Best and Worst Contracts 2016: Houston Texans

Kicking off our look around the AFC South with the Texans…

Best: JJ Watt, 6 years, $100 million, $20.9M guaranteed

The Texans have a few good deals on their team, but the way they handled JJ Watt’s negotiation makes it very hard to select any other player. I don’t think there was any question that Watt, when he signed his new contract, was the best defensive player in the NFL. The only question, which seems silly in hindsight, is what kind of value could you give a 34 defensive end which had not been a high priced position at that time.

Watt’s contract was handled perfectly in 2014.  The Texans made sure to pick up his 5th year option to lock in a salary of just under $7 million in 2015 and then went to extend him in short order. Not only did that lock in another low salary but it pushed his contract years with the Texans even further. 2014 was a pivotal year for many teams when it came to contracts because it was the first year in which there was significant cap growth since the 2009 NFL season. That allowed teams to still argue that the cap growth was uncertain and they couldn’t spend too much because of those considerations. It also got a contract in before the pending free agency of Ndamukong Suh which everyone knew for two years was likely going to get ridiculous. It also, for the Texans, meant getting in ahead of a number of 34 defensive ends who were going to sign new deals in 2015.

When it was all said and done Watt essentially agreed to a contract that would pay him similar to the overvalued Mario Williams but without the nonsensical signing and option bonuses. Even after a roster bonus conversion in 2015, Watt has just $20 million in bonus proration to consider, giving the Texans all the leverage late in the contract.. Somehow the Texans convinced him to take a 6 year extension, likely because they exploited his need to be a “$100 million” player, which plants him firmly in the new CBA when its time for an extension and because of certain cap rules limits his ability to grab a great extension before hand if the NFL and NFLPA drag their feet on a new agreement.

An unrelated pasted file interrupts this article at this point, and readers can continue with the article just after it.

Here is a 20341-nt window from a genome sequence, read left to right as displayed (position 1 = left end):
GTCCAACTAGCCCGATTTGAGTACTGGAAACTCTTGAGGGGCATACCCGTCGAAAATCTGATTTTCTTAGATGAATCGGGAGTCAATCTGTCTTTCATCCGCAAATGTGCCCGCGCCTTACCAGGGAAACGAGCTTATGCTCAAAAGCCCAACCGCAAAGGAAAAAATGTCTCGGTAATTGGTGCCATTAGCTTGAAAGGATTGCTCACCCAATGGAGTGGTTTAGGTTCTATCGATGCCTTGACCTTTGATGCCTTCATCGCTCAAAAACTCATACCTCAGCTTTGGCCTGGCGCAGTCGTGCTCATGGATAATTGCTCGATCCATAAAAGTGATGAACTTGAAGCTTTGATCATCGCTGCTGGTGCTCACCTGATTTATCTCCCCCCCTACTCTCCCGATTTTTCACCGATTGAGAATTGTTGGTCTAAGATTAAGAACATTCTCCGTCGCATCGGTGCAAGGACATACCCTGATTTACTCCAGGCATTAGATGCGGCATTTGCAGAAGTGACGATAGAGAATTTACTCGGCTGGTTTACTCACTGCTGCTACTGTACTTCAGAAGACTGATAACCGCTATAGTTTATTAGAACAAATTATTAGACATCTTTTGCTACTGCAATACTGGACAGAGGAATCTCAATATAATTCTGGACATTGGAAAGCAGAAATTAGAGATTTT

Essentially Watt gave up the prime of his career on a contract that was surpassed in short order not just by Suh but by Justin Houston, Fletcher Cox, and Olivier Vernon. Those players don’t hold a candle to Watt. As things stand for the majority of his contract he’ll never have a cap hit much above $15 million. This was highway robbery by the Texans.

Worst: Brock Osweiler, 4 years, $72 million, $37 million guaranteed

The Texans I think have a few reaches on the team and historically they have sometimes been a bit blinded by a name, but I don’t think I can justify going anywhere else but Osweiler even if he has never taken a snap for the team as I write this. Maybe this is simply a byproduct of the way the NFL treats the position but historically these are the type of players you want to be cautious with. The Eagles signed Sam Bradford to what was essentially a one year deal. The Redskins used the tag on Kirk Cousins. The Jets won’t sign Ryan Fitzpatrick. Yet somehow the Texans saw fit to guarantee $37 million, the 10th highest guarantee at signing for quarterbacks, for Osweiler.

The Texans handling of their quarterback situation has been nothing short of awful. They traded away the best quarterback on the team because of the perception and then took on two failures to replace him. When those players not surprisingly failed in Houston they were then forced to go to Osweiler for help.

Osweiler was benched last year for a player who couldn’t throw the ball as well as some college quarterbacks. The Broncos, one of the better front offices in the NFL, wanted nothing to do with him at this price and turned instead to Mark Sanchez to lead the team. $37 million guaranteed to a player who was replaced by a broken down Peyton Manning and Sanchez. Im not sure how that makes any sense whatsoever. Maybe Osweiler will be great and this selection will look terrible but at the least if you are willing to make this financial commitment you should get a fifth contract year. On a per year basis for his guarantee package he got either a superstar or first round pick concession and he is neither. A desperation contract.

  • McGeorge

    Jason,
    I may be misremembering but I seem to remember you were critical of the Texans when they signed this contract. You wrote something like they had leverage and didn’t use it.
    Who was able to forsee the cap would rise this quickly? And who knew that the Dolphins would overpay Suh like they did. Had they not, then the crazy contracts may have been delayed 1 year and Watts contract would look fine.